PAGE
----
More flexible work arrangements, such as those used during the Covid-19 crisis, are good for the economy, for businesses and for workers, according to the International Labor Organization (ILO). In a report released on Friday, the ILO reviews the effects of working time on business performance and work-life balance.
“This report shows that if we put into practice the lessons learned from the Covid-19 crisis and observe in detail how working hours are structured, as well as their lengths as a whole, we can create a scenario “win-win” by improving both business performance and work-life balance,” says Jon Messenger, lead author of the study.
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The report examines the crisis response measures taken by governments and businesses during the Covid-19 pandemic to help keep different entities running and safeguard jobs. He believes that the increase in the number of workers working reduced hours has helped prevent job losses.
Limit the negative effects of telework
The measures taken during the Covid-19 crisis provide, according to the ILO, new evidence that giving workers more flexibility about how, where and when they work they work, can be positive both for themselves and for companies, for example by improving productivity. Conversely, the ILO said in a statement, restricting flexibility has significant costs, including increased staff turnover.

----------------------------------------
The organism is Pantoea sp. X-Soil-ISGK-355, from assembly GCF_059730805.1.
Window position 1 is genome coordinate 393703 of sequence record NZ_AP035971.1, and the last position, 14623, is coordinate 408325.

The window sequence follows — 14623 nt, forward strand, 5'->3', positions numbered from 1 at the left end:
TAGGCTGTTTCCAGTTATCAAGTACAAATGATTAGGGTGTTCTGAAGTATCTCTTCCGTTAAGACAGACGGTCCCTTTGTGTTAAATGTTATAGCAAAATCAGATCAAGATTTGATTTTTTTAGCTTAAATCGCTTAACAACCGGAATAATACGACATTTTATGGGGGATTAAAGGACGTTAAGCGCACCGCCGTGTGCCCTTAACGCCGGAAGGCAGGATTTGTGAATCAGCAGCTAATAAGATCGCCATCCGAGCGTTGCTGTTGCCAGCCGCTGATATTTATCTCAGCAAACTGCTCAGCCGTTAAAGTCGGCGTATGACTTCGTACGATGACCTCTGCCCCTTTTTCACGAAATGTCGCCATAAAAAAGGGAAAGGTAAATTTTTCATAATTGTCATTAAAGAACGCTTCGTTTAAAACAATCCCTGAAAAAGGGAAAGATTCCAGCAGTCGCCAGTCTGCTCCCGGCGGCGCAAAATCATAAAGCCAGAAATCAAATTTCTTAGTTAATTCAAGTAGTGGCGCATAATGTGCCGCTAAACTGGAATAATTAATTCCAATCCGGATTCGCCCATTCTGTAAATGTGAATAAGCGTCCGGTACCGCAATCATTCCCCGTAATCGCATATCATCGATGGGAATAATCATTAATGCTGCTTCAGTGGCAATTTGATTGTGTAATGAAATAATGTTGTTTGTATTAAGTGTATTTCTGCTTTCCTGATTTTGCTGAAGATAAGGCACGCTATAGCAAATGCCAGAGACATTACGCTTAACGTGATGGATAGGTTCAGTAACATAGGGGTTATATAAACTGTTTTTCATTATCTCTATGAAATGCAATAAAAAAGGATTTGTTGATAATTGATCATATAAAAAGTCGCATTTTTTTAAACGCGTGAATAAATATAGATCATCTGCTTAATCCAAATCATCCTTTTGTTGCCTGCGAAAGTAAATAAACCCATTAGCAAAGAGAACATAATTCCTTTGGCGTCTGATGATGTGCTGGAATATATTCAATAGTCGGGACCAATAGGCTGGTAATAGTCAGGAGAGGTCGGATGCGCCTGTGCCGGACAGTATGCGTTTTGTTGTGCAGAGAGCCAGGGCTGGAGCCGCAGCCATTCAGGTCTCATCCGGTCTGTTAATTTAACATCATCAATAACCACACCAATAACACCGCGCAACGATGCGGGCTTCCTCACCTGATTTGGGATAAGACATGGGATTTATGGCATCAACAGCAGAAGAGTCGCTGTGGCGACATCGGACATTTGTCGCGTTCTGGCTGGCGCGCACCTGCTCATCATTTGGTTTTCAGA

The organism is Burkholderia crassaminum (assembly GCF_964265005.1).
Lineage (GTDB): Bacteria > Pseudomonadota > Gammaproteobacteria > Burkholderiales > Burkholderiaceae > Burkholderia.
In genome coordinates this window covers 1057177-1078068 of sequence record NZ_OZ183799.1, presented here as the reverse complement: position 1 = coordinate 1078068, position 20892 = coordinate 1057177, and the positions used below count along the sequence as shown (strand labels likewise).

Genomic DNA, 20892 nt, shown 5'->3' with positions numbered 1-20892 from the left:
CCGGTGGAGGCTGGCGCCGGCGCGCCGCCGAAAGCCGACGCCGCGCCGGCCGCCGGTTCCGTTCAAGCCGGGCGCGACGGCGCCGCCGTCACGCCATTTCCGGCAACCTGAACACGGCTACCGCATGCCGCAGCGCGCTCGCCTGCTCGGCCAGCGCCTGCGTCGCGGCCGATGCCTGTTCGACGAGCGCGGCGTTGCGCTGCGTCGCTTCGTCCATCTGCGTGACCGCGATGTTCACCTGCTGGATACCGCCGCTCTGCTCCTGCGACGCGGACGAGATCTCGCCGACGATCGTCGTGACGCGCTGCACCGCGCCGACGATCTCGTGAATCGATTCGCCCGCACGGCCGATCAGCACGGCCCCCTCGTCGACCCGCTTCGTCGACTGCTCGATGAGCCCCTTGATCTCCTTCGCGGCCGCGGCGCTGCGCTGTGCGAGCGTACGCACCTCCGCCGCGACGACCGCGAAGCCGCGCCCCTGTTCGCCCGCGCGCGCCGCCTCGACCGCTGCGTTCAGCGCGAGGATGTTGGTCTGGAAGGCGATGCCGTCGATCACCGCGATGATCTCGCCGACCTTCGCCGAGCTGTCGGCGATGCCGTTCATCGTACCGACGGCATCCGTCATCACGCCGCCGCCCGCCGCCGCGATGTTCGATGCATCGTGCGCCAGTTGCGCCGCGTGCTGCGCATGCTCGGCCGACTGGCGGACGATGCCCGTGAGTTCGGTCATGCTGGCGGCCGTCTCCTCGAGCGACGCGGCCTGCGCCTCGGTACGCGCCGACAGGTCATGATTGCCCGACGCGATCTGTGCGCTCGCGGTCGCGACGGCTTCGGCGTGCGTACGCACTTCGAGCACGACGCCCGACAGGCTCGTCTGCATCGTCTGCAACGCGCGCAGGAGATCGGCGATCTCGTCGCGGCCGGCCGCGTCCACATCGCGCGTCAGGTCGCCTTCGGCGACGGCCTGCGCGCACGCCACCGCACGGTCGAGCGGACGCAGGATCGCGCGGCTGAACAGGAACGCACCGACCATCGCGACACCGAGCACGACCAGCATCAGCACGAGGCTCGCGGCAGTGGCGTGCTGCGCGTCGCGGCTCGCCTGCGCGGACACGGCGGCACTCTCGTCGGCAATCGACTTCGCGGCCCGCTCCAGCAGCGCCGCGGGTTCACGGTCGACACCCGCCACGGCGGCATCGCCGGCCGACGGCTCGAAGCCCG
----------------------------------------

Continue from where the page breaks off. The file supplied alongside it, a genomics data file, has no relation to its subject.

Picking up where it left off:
“There is a large body of evidence showing that policies aimed at work-life balance lead to significant gains for companies and this supports the argument that such policies are indeed a ‘win-win’ scenario. “for both employers and employees,” the report states.
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The ILO stresses, however, that while teleworking helps to maintain employment and creates a new framework for employee autonomy, it requires – as well as other forms of flexible working arrangements – regulations aimed at limiting its effects. potential negatives, through policies referring to the “right to disconnect”. According to the report, a significant portion of the world’s workforce works hours different from the standard eight-hour day (or 40 hours of work per week). More than a third regularly work more than 48 hours a week, and a fifth less than 35 hours a week.
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